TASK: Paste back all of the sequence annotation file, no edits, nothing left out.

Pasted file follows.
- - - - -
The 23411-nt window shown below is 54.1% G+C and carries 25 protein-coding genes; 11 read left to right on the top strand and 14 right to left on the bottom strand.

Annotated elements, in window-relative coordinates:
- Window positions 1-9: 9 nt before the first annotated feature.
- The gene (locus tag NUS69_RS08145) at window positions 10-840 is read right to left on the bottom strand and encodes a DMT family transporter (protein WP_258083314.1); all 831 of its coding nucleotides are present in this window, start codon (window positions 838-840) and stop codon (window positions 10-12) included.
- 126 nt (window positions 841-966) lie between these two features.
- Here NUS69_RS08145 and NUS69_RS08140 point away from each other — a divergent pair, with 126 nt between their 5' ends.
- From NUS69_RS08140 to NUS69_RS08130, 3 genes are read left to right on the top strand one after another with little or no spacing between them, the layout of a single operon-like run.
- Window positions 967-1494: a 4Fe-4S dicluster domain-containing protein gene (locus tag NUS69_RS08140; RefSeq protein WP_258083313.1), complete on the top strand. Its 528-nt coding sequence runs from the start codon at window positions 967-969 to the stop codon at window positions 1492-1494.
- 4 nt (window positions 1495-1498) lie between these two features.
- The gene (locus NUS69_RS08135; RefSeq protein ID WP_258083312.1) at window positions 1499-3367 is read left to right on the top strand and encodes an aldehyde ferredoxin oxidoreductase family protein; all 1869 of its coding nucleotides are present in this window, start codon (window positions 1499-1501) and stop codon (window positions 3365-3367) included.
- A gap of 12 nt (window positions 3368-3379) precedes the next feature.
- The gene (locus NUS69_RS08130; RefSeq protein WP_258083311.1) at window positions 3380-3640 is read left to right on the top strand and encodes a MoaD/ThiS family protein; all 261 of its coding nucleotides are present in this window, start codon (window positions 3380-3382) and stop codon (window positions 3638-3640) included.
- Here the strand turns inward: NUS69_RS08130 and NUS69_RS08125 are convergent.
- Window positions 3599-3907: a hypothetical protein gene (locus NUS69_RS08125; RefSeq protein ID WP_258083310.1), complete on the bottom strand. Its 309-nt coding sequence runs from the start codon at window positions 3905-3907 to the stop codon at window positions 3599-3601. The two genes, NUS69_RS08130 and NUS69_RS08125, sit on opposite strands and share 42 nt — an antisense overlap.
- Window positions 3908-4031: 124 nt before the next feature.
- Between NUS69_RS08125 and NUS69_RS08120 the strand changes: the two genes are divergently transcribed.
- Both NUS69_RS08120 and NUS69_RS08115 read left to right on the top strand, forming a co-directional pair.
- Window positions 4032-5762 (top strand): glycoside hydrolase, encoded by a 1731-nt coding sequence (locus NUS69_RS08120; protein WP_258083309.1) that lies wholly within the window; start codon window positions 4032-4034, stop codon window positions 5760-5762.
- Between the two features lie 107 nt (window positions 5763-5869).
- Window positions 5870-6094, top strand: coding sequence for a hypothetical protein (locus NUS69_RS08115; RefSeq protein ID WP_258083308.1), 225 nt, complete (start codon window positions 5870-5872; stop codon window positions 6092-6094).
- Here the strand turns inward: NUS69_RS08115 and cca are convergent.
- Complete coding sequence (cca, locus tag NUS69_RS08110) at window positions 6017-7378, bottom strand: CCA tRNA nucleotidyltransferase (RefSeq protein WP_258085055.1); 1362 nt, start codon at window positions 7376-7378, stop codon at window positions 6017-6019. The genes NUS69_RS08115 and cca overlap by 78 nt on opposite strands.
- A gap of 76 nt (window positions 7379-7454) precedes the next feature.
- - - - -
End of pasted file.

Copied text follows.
The 23411-nt window shown below is 54.1% G+C and carries 25 protein-coding genes; 11 read left to right on the top strand and 14 right to left on the bottom strand.

Annotated elements, in window-relative coordinates:
- Window positions 1-9: 9 nt before the first annotated feature.
- The gene (locus tag NUS69_RS08145) at window positions 10-840 is read right to left on the bottom strand and encodes a DMT family transporter (protein WP_258083314.1); all 831 of its coding nucleotides are present in this window, start codon (window positions 838-840) and stop codon (window positions 10-12) included.
- 126 nt (window positions 841-966) lie between these two features.
- Here NUS69_RS08145 and NUS69_RS08140 point away from each other — a divergent pair, with 126 nt between their 5' ends.
- From NUS69_RS08140 to NUS69_RS08130, 3 genes are read left to right on the top strand one after another with little or no spacing between them, the layout of a single operon-like run.
- Window positions 967-1494: a 4Fe-4S dicluster domain-containing protein gene (locus tag NUS69_RS08140; RefSeq protein WP_258083313.1), complete on the top strand. Its 528-nt coding sequence runs from the start codon at window positions 967-969 to the stop codon at window positions 1492-1494.
- 4 nt (window positions 1495-1498) lie between these two features.
- The gene (locus NUS69_RS08135; RefSeq protein ID WP_258083312.1) at window positions 1499-3367 is read left to right on the top strand and encodes an aldehyde ferredoxin oxidoreductase family protein; all 1869 of its coding nucleotides are present in this window, start codon (window positions 1499-1501) and stop codon (window positions 3365-3367) included.
- A gap of 12 nt (window positions 3368-3379) precedes the next feature.
- The gene (locus NUS69_RS08130; RefSeq protein WP_258083311.1) at window positions 3380-3640 is read left to right on the top strand and encodes a MoaD/ThiS family protein; all 261 of its coding nucleotides are present in this window, start codon (window positions 3380-3382) and stop codon (window positions 3638-3640) included.
- Here the strand turns inward: NUS69_RS08130 and NUS69_RS08125 are convergent.
- Window positions 3599-3907: a hypothetical protein gene (locus NUS69_RS08125; RefSeq protein ID WP_258083310.1), complete on the bottom strand. Its 309-nt coding sequence runs from the start codon at window positions 3905-3907 to the stop codon at window positions 3599-3601. The two genes, NUS69_RS08130 and NUS69_RS08125, sit on opposite strands and share 42 nt — an antisense overlap.
- Window positions 3908-4031: 124 nt before the next feature.
- Between NUS69_RS08125 and NUS69_RS08120 the strand changes: the two genes are divergently transcribed.
- Both NUS69_RS08120 and NUS69_RS08115 read left to right on the top strand, forming a co-directional pair.
- Window positions 4032-5762 (top strand): glycoside hydrolase, encoded by a 1731-nt coding sequence (locus NUS69_RS08120; protein WP_258083309.1) that lies wholly within the window; start codon window positions 4032-4034, stop codon window positions 5760-5762.
- Between the two features lie 107 nt (window positions 5763-5869).
- Window positions 5870-6094, top strand: coding sequence for a hypothetical protein (locus NUS69_RS08115; RefSeq protein ID WP_258083308.1), 225 nt, complete (start codon window positions 5870-5872; stop codon window positions 6092-6094).
- Here the strand turns inward: NUS69_RS08115 and cca are convergent.
- Complete coding sequence (cca, locus tag NUS69_RS08110) at window positions 6017-7378, bottom strand: CCA tRNA nucleotidyltransferase (RefSeq protein WP_258085055.1); 1362 nt, start codon at window positions 7376-7378, stop codon at window positions 6017-6019. The genes NUS69_RS08115 and cca overlap by 78 nt on opposite strands.
- A gap of 76 nt (window positions 7379-7454) precedes the next feature.